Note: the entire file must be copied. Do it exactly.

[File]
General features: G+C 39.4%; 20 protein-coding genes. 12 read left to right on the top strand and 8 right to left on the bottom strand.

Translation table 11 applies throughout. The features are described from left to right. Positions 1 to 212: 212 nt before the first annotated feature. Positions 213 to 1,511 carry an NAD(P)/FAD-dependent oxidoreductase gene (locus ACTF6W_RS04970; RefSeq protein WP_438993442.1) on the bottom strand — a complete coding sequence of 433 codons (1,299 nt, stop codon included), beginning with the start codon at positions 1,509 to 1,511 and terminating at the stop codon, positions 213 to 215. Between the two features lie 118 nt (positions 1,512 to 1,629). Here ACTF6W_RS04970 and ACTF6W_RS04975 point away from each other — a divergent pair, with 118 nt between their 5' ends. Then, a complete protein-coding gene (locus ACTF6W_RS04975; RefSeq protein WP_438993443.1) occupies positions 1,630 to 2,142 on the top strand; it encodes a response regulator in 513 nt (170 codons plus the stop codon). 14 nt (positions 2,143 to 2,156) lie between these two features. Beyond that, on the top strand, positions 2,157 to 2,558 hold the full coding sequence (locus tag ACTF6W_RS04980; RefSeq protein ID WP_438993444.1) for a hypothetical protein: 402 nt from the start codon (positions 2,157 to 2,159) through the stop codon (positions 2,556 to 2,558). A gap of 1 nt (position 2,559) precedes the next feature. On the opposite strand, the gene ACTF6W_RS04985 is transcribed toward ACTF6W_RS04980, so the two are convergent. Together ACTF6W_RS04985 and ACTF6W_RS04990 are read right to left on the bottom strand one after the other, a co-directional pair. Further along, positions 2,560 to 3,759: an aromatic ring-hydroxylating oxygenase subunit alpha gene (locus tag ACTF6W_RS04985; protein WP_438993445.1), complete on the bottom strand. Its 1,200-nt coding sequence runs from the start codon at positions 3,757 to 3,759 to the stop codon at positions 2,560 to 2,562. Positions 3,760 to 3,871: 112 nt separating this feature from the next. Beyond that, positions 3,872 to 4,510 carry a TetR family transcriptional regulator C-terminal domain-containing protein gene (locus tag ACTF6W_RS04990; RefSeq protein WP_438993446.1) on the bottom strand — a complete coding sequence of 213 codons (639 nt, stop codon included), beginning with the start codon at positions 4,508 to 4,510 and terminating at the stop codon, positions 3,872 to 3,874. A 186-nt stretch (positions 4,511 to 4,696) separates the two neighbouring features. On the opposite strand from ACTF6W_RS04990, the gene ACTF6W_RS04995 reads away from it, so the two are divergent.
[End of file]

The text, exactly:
General features: G+C 39.4%; 20 protein-coding genes. 12 read left to right on the top strand and 8 right to left on the bottom strand.

Translation table 11 applies throughout. The features are described from left to right. Positions 1 to 212: 212 nt before the first annotated feature. Positions 213 to 1,511 carry an NAD(P)/FAD-dependent oxidoreductase gene (locus ACTF6W_RS04970; RefSeq protein WP_438993442.1) on the bottom strand — a complete coding sequence of 433 codons (1,299 nt, stop codon included), beginning with the start codon at positions 1,509 to 1,511 and terminating at the stop codon, positions 213 to 215. Between the two features lie 118 nt (positions 1,512 to 1,629). Here ACTF6W_RS04970 and ACTF6W_RS04975 point away from each other — a divergent pair, with 118 nt between their 5' ends. Then, a complete protein-coding gene (locus ACTF6W_RS04975; RefSeq protein WP_438993443.1) occupies positions 1,630 to 2,142 on the top strand; it encodes a response regulator in 513 nt (170 codons plus the stop codon). 14 nt (positions 2,143 to 2,156) lie between these two features. Beyond that, on the top strand, positions 2,157 to 2,558 hold the full coding sequence (locus tag ACTF6W_RS04980; RefSeq protein ID WP_438993444.1) for a hypothetical protein: 402 nt from the start codon (positions 2,157 to 2,159) through the stop codon (positions 2,556 to 2,558). A gap of 1 nt (position 2,559) precedes the next feature. On the opposite strand, the gene ACTF6W_RS04985 is transcribed toward ACTF6W_RS04980, so the two are convergent. Together ACTF6W_RS04985 and ACTF6W_RS04990 are read right to left on the bottom strand one after the other, a co-directional pair. Further along, positions 2,560 to 3,759: an aromatic ring-hydroxylating oxygenase subunit alpha gene (locus tag ACTF6W_RS04985; protein WP_438993445.1), complete on the bottom strand. Its 1,200-nt coding sequence runs from the start codon at positions 3,757 to 3,759 to the stop codon at positions 2,560 to 2,562. Positions 3,760 to 3,871: 112 nt separating this feature from the next. Beyond that, positions 3,872 to 4,510 carry a TetR family transcriptional regulator C-terminal domain-containing protein gene (locus tag ACTF6W_RS04990; RefSeq protein WP_438993446.1) on the bottom strand — a complete coding sequence of 213 codons (639 nt, stop codon included), beginning with the start codon at positions 4,508 to 4,510 and terminating at the stop codon, positions 3,872 to 3,874. A 186-nt stretch (positions 4,511 to 4,696) separates the two neighbouring features. On the opposite strand from ACTF6W_RS04990, the gene ACTF6W_RS04995 reads away from it, so the two are divergent.